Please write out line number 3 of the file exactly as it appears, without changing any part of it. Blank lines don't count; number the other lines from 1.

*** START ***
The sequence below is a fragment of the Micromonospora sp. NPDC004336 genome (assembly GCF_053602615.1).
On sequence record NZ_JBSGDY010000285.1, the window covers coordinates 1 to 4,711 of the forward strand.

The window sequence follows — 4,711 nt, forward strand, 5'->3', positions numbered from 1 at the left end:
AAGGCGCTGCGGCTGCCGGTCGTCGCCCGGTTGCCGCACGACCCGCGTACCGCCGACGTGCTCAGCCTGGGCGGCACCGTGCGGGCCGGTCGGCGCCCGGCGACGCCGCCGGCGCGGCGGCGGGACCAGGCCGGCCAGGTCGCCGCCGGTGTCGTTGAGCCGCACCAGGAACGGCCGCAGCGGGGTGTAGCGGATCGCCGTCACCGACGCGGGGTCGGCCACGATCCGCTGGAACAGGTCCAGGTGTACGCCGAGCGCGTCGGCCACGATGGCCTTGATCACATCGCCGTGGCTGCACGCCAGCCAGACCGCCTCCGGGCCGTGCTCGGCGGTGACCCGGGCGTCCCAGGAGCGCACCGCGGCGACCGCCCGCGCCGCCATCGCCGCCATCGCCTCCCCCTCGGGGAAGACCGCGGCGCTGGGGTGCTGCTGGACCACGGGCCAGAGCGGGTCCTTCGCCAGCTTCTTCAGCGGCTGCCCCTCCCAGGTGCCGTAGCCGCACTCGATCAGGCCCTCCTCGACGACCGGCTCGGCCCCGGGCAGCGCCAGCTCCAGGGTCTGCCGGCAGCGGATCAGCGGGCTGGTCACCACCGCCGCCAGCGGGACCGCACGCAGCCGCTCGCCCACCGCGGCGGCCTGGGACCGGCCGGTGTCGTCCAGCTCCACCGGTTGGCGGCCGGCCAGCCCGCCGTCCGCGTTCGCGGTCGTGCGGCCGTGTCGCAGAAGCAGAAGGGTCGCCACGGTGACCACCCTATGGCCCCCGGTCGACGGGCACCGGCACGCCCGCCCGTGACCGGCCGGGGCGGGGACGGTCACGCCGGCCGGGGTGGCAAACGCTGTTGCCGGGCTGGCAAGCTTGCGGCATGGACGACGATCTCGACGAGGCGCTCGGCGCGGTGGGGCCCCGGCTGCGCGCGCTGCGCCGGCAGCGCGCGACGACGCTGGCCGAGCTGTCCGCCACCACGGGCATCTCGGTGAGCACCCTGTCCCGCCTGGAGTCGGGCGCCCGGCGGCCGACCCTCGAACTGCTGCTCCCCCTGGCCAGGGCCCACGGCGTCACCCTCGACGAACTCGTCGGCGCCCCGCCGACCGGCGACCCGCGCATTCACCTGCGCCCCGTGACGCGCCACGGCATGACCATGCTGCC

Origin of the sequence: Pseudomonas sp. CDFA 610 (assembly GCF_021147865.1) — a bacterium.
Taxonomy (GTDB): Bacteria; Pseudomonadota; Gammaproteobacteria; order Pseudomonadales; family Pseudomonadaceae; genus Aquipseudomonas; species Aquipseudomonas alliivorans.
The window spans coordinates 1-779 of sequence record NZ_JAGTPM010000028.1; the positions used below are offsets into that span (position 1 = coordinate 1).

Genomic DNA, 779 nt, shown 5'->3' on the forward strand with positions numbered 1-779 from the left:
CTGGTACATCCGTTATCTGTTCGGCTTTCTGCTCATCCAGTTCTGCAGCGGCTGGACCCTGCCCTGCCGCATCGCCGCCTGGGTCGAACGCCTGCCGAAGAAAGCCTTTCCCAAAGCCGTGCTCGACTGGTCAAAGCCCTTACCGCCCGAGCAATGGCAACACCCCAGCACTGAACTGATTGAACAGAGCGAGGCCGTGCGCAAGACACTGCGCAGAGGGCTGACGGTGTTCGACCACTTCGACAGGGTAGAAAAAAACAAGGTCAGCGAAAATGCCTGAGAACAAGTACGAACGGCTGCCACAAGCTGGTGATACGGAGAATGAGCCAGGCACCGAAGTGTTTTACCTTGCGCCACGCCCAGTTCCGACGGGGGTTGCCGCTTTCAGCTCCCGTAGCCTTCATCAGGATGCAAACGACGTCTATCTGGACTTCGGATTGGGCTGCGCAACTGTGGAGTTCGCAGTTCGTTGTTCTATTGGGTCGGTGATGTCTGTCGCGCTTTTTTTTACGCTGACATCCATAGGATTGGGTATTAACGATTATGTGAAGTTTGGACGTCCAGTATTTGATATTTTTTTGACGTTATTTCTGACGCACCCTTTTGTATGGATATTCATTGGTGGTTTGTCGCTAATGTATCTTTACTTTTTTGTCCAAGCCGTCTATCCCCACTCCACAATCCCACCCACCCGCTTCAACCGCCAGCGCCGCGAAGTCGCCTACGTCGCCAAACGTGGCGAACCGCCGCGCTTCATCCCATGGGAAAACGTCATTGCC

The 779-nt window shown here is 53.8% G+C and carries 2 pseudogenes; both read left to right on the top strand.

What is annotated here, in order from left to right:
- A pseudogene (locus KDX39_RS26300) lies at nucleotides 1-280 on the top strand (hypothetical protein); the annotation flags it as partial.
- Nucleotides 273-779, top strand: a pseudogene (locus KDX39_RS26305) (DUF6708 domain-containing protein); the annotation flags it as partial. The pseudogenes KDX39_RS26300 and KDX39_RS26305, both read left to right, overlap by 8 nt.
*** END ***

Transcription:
The window sequence follows — 4,711 nt, forward strand, 5'->3', positions numbered from 1 at the left end: